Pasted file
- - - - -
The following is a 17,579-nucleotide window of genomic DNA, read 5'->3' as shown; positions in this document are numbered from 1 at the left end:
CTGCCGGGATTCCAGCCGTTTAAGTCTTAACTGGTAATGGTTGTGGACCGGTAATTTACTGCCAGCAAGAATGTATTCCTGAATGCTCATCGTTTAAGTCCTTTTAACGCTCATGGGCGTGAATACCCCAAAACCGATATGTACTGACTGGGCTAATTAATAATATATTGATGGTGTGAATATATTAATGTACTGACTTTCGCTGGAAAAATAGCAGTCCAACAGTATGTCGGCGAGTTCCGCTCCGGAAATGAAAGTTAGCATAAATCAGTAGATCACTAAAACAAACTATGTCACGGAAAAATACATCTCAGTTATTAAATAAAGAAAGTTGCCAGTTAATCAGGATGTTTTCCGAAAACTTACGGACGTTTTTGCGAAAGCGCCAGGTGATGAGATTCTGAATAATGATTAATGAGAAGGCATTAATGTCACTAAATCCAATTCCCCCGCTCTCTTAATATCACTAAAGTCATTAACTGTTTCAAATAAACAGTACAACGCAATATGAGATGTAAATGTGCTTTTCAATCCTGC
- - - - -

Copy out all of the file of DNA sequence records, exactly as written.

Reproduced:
The following is a 17,579-nucleotide window of genomic DNA, read 5'->3' as shown; positions in this document are numbered from 1 at the left end:
CTGCCGGGATTCCAGCCGTTTAAGTCTTAACTGGTAATGGTTGTGGACCGGTAATTTACTGCCAGCAAGAATGTATTCCTGAATGCTCATCGTTTAAGTCCTTTTAACGCTCATGGGCGTGAATACCCCAAAACCGATATGTACTGACTGGGCTAATTAATAATATATTGATGGTGTGAATATATTAATGTACTGACTTTCGCTGGAAAAATAGCAGTCCAACAGTATGTCGGCGAGTTCCGCTCCGGAAATGAAAGTTAGCATAAATCAGTAGATCACTAAAACAAACTATGTCACGGAAAAATACATCTCAGTTATTAAATAAAGAAAGTTGCCAGTTAATCAGGATGTTTTCCGAAAACTTACGGACGTTTTTGCGAAAGCGCCAGGTGATGAGATTCTGAATAATGATTAATGAGAAGGCATTAATGTCACTAAATCCAATTCCCCCGCTCTCTTAATATCACTAAAGTCATTAACTGTTTCAAATAAACAGTACAACGCAATATGAGATGTAAATGTGCTTTTCAATCCTGC